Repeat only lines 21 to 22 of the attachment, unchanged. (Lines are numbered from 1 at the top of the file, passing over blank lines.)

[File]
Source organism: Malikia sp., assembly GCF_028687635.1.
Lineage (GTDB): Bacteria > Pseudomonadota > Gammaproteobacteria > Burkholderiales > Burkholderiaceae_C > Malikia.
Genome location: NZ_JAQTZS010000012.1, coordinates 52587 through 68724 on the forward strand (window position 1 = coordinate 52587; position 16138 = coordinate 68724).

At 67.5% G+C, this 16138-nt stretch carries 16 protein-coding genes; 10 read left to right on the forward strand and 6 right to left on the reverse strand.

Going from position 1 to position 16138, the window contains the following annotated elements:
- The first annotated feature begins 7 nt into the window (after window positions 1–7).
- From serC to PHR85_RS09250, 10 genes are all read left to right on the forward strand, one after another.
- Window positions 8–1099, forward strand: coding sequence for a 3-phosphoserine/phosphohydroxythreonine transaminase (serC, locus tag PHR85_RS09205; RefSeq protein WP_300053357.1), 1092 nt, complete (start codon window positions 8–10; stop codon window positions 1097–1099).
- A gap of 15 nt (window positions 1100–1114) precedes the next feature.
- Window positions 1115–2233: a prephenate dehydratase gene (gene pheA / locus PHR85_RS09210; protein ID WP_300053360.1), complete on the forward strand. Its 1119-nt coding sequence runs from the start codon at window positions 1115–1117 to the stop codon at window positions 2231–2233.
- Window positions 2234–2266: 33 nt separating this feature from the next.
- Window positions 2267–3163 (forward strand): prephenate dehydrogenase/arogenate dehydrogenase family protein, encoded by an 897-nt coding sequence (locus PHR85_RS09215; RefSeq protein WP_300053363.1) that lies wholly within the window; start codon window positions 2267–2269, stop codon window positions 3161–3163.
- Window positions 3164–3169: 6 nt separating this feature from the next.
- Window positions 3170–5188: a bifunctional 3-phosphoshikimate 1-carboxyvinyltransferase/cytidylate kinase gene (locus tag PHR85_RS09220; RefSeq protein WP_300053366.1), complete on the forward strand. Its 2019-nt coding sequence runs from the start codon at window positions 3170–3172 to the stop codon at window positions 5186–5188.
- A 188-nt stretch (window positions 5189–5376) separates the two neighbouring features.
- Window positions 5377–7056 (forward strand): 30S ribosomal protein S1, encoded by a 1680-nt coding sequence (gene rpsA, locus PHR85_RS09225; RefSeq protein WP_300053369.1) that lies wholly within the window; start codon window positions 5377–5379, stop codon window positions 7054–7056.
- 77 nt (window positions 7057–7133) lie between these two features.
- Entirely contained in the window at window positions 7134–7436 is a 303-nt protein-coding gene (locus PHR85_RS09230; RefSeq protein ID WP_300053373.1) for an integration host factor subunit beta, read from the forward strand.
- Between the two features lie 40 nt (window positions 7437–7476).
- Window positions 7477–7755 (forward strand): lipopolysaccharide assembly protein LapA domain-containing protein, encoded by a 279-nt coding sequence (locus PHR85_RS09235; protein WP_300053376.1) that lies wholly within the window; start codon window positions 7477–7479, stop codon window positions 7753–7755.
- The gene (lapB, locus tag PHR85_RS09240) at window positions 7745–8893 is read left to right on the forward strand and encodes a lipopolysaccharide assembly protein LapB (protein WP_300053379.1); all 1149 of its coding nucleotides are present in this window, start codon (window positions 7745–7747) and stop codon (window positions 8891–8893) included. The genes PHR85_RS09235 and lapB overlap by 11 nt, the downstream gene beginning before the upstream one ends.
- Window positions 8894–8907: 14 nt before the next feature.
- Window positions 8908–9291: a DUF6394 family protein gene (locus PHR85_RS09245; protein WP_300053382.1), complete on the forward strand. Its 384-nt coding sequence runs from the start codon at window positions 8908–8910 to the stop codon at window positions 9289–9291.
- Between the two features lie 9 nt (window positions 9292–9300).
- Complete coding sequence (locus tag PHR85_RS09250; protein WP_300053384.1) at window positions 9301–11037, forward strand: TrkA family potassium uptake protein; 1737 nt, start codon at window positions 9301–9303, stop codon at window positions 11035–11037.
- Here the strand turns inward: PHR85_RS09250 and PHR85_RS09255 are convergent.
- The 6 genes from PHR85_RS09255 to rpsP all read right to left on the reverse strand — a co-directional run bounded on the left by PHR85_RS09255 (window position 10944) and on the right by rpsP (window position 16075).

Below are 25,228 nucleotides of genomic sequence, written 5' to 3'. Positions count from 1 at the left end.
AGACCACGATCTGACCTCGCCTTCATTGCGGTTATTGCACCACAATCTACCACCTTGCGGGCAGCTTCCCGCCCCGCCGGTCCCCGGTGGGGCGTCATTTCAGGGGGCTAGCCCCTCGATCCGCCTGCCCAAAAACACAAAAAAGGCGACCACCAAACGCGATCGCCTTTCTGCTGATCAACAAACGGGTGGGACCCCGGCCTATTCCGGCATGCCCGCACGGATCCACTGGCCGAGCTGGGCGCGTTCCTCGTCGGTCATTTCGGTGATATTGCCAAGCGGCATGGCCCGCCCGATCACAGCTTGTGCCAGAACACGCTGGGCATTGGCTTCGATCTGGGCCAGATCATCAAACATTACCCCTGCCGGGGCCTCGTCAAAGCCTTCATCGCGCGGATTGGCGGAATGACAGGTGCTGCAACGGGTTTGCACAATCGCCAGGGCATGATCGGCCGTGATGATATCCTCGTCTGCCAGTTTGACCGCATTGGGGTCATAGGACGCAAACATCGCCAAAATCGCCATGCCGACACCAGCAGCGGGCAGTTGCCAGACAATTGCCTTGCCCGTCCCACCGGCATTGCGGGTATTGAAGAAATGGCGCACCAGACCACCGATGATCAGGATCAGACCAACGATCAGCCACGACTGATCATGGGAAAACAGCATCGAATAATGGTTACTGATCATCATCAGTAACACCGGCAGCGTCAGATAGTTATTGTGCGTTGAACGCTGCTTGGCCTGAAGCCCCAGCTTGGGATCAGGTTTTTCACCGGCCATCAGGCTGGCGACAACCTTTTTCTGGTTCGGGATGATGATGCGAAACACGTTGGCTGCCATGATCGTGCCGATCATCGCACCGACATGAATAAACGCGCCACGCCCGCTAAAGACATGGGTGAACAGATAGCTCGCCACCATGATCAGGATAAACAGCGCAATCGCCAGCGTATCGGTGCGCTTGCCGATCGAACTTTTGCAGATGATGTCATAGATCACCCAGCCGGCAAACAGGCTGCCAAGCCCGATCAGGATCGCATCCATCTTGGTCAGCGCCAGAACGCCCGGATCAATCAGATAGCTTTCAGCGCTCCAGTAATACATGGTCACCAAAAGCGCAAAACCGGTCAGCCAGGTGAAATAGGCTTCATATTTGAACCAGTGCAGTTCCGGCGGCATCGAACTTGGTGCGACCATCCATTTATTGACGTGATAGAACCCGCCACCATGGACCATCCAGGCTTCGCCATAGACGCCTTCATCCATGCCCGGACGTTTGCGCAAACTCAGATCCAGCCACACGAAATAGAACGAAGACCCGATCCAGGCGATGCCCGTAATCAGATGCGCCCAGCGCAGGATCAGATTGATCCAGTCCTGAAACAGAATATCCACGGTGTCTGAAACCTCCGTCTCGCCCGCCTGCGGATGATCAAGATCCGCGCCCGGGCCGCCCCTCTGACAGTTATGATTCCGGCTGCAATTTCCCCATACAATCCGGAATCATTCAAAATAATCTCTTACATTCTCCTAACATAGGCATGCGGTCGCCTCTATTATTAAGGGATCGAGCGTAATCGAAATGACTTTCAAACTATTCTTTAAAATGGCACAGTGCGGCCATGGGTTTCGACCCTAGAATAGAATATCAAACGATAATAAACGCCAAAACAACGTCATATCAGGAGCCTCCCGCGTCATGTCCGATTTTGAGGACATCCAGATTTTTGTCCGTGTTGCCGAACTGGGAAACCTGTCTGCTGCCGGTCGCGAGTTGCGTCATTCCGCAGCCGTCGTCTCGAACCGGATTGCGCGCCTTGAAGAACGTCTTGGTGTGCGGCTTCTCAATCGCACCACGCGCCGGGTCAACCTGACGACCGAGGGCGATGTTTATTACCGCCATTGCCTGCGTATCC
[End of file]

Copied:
- The gene (lapB, locus tag PHR85_RS09240) at window positions 7745–8893 is read left to right on the forward strand and encodes a lipopolysaccharide assembly protein LapB (protein WP_300053379.1); all 1149 of its coding nucleotides are present in this window, start codon (window positions 7745–7747) and stop codon (window positions 8891–8893) included. The genes PHR85_RS09235 and lapB overlap by 11 nt, the downstream gene beginning before the upstream one ends.
- Window positions 8894–8907: 14 nt before the next feature.